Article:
Akhuwat

Journey Of Akhuwat-From Ten Thousand to One Billion

After the success of Akhuwat, what with its use of mosques for disbursement of loans, some people believe that this use of religious places itself has lead to the organization’s phenomenal success simply owing to the fact that a promise made in a mosque is sacred and more likely to be kept by the borrowers than one made in a conventional office environment. This is not entirely true, says Dr. Amjad Saqib in an interview. [link: http://www.youtube.com/watch?v=zt67R3jfNFg&NR=1] A promise made in Islam is a promise, equally sacred whether it is made inside or outside the mosque. However, the use of mosque does indeed bring its advantages. The most obvious is the significant decrease in operational expenses, which is crucial for an interest free organization’s financial sustainability. However, that is not all, or even the most important reason for the significance of religious places to Akhuwat.

The biggest advantage is the sense of stability that the mosque environment brings – when the loan cheque is handed to the borrower, the presence of the donors, staff and community, gathered in the place of worship, as well as the detailed explanation of the organization and its procedures brings a need of accountability to the borrowers – they want to pay the loan back, as it’s the sacred Qard-e-Hasna , available to them today because the previous borrower repaid it in time, and a loan that will only be available to help others tomorrow  if every penny is promptly paid back by them. Also, borrowers are found to be more attentive and honest during the disbursement sessions at the mosques, many of which are headed by Dr Amjad himself.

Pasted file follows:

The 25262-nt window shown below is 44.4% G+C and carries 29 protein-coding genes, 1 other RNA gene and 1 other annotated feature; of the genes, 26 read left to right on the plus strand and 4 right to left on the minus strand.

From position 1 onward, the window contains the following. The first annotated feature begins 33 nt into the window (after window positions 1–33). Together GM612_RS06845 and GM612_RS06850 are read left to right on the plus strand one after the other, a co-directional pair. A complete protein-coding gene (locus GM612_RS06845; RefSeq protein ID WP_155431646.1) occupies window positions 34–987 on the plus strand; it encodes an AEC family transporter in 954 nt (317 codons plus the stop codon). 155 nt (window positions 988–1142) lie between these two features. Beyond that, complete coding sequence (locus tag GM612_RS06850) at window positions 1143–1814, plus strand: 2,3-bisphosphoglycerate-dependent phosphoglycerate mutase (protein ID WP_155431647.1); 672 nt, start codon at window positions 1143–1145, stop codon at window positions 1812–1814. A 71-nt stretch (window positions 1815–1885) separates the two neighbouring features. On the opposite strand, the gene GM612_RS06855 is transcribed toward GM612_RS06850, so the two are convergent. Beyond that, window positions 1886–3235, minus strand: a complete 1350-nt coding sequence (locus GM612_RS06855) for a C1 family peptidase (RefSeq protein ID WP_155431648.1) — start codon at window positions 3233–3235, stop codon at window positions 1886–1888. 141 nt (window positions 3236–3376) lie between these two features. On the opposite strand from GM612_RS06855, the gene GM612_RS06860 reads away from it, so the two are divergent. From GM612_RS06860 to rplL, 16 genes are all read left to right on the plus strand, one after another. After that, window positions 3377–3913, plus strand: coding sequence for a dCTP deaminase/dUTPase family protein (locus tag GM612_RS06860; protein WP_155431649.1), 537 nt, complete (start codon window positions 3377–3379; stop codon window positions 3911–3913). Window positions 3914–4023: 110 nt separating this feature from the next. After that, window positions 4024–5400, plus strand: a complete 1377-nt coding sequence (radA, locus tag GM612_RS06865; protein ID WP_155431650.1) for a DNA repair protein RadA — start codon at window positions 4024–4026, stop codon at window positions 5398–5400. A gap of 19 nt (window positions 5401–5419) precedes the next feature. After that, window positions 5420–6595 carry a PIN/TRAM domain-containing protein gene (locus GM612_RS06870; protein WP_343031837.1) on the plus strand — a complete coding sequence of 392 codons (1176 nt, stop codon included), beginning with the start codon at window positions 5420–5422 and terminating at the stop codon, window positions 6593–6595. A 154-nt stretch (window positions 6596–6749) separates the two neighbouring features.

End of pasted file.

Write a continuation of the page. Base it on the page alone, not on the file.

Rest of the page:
Also, the mosque helps a long way in creating a much needed air of positivity and discipline. As Dr. Amjad explains, poverty itself has many dimensions, and economic poverty is just one of them. What Pakistan is facing, however, is not just economic poverty, but its social, spiritual, political as well as poverty of character. The best example is perhaps of the Muslims in Madina at the time of the Holy Prophet (SA), who were very poor economically, but were able to overcome it as they were not engulfed in these other dimensions of poverty. The Masjid environment, indeed, helps in bringing a spiritual feeling of well being and opportunity. It helps in making the desperately poor boldly and positively feel that there is a way out of their poverty cycle.

It should be noted again that though Akhuwat is largely faith inspired, it is not faith based. Loans are extended to Hindus, Christians and Muslims alike, and on a need basis, the loan officers sometimes also go to Churches for disbursements. Contrary to a common belief that mosques are only for worship, it is established from the Sunnah itself that the mosque was used as a centre to discuss social and economic issues by the Prophet (SA)himself.  As such, the use of religious places Is one of the core principles of the whole operational structure of Akhuwat.

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